Other than during the morrass Dave Wannstedt created for himself when he axed Chicago Bears legend Kevin Butler in 1996, which carried over to the Jauron regime, the Bears have been blessed to have some solid kickers. And after Robbie Gould’s career is complete, he may end up being judged as the best ever.
(Please note in these articles, the “interesting mention” players are not considered top at the position, just an interesting side note to the discussion).
Candidates: Kevin Butler (1985-1995); Paul Edinger (2000-2004); Robbie Gould (2005-present); Jeff Jaeger (1996-1999); Bob Thomas (1975-1994)
Interesting Mention: In 1981, solid seventh-year kicker Bob Thomas suffered a hamstring injury and was lost for the season. The Bears first tried to replace Thomas with Hans Nielsen, a Dane who kicked at Michigan State and made his pro debut that season at 29 years old. He lasted three games and was replaced by tire salesman John Roveto. New head coach Mike Ditka actually felt that Roveto was a better kicker than Thomas, cutting the future Illinois Supreme Court Justice. Thomas went on to play two games in 1982 with the Detroit Lions. And in December of that year, Ditka realized the error of his ways, cutting Roveto and bringing back Thomas. This was after Roveto converted field goals at only a 30.8% rate (this compared with 63.2% over his career for Thomas).
Former Raider Jeff Jaeger, who finished his career with the Bears, is fifth on this list. Following the unexpected 1996 sacrifice of Butler for unknown (and horrible) Carlos Huerta, Wannstedt was fortunate that Oakland had just released their long-time kicker in favor of Cole Ford. Yes, the Cole Ford that later went nuts and fired into Siegfried and Roy’s house. Jaeger was solid for the Bears from 1996-1998. In 1999, he developed a nagging leg injury, forcing a comical cavalcade of replacement attempts, none successful. He showed up at Bears camp in 2000 to complete against draftee Paul Edinger, but quickly realized he was done. Not counting his poor 25% conversion rate on field goals in 1999 due to the injury, Jaeger converted a sharp 81% of his tries in his 2+ seasons as a Bear.
Paul Edinger comes in as the fourth best Chicago Bears kicker since 1977. Called “slingblade” by some not due to his unorthodox leg swing but for his vocal comparison to Billy Bob Thornton’s character, Edinger was a welcome addition following 1999′s troubles at the position. Not counting his dropping conversion percentage in 2004, he converted a respectable 78.1% of his tries from 2000-2004, including a red-hot 83.9% in the 2001 playoff season. And several of his kicks will be remembered for years, such as the 55-yard boot that beat the Lions in the 2000 season finale. But after signing a large contract extension with the team, Edinger’s play dropped precipitously. In 2004 his average slipped to 62.5%, and the following season he was released without the Bears having a proven replacement. Which worked out for the Bears in the end.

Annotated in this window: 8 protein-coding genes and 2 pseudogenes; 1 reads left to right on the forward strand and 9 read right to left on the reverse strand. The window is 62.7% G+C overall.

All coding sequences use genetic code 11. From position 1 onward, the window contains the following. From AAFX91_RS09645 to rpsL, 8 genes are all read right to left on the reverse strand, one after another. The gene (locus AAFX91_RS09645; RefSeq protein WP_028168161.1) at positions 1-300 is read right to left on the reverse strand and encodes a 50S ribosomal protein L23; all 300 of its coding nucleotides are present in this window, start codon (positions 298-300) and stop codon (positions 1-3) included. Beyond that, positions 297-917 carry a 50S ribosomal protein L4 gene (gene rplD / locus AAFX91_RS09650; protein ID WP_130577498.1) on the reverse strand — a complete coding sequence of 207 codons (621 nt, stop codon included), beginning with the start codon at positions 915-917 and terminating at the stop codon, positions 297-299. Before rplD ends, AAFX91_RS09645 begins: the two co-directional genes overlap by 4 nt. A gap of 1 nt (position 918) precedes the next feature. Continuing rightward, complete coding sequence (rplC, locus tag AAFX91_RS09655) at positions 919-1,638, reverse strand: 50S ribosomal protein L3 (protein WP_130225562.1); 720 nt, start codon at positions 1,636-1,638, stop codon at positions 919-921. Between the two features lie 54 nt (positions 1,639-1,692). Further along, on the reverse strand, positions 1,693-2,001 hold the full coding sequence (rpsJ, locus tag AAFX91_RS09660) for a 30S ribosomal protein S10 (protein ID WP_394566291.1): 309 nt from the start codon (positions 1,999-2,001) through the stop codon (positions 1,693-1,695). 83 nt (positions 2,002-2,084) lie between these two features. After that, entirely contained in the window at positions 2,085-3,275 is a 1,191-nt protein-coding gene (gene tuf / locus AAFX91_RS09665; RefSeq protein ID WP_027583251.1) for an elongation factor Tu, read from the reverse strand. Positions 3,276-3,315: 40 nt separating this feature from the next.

Our third best kicker since 1977 is Bob Thomas, who came to the Bears along with the legendary 1975 rookie class that included Walter Payton, Mike Hartenstine, Doug Plank, Bob Avellini and others. Thomas was a solid kicker and ranks third on the Bears all-time scoring list with 629 points and a 63.2% career field goal conversion percentage. It was a bittersweet moment in 1985 when Thomas was cut after the Bears drafted Butler in the fourth round, but again, that move worked out.
Coming in at second is the Bears’ current extremely reliable kicker, Robbie Gould. A Penn State graduate, Gould was working construction when Jerry Angelo’s staff called him in 2005 to try out. The team found itself in this position after replacing Edinger with formerly reliable Doug Brien. But in three games, Brien made just one of four field goal attempts. In an open competition for the job, Gould beat the incumbent. What he has gone on to do is remarkable. Not necessarily in his rookie year, however. That season Gould actually missed an extra point attempt and “only” converted 77.8% of his field goal attempts. But in 2006 he was named all-pro, completing 88.9% of his attempts and leading the NFC in scoring with 143 points, one shy of the all-time Bears season scoring record. While he hasn’t been named to another Pro Bowl (why?) his career completion percentage of 85.5% is third best in NFL history, best in Bears history. Funny, when Brien faltered in 2005 I was hoping that Gould would be a stop-gap until the Bears could re-sign Edinger. Thank God he has continued to blow away the record books.
As good as Gould is (always have to say no pun intended), it is still too early for him to best Kevin Butler as the Bears’ best kicker since 1977. Butler played eleven seasons for the Bears and is their all-time leader in points scored with 1,116. His field goal conversion percentage of 73.4% as a Bear pales in comparison to Gould’s, but consider that Butler attempted 42 kicks of longer than 50 yards to Gould’s six attempts. Butler was an all-around good guy who tried to immerse himself in the culture of the offensive linemen, but his career was not without controversy. Prior to the 1991 season while in the midst of contentious contract negotiations, Butler was arrested for DUI, but this fact was not revealed until after a new contract was signed, angering Bears management (read Armen Keteyian’s “Monster of the Midway” for details). And in 1996, Wannstedt seemed hell-bent on replacing Butler despite the kicker hitting on his second-best percentage of his career since 1989. Chicago was shocked that training camp when the coach/personnel man axed the local favorite for Huerta, the unknown. And the rest is Chicago Bears History.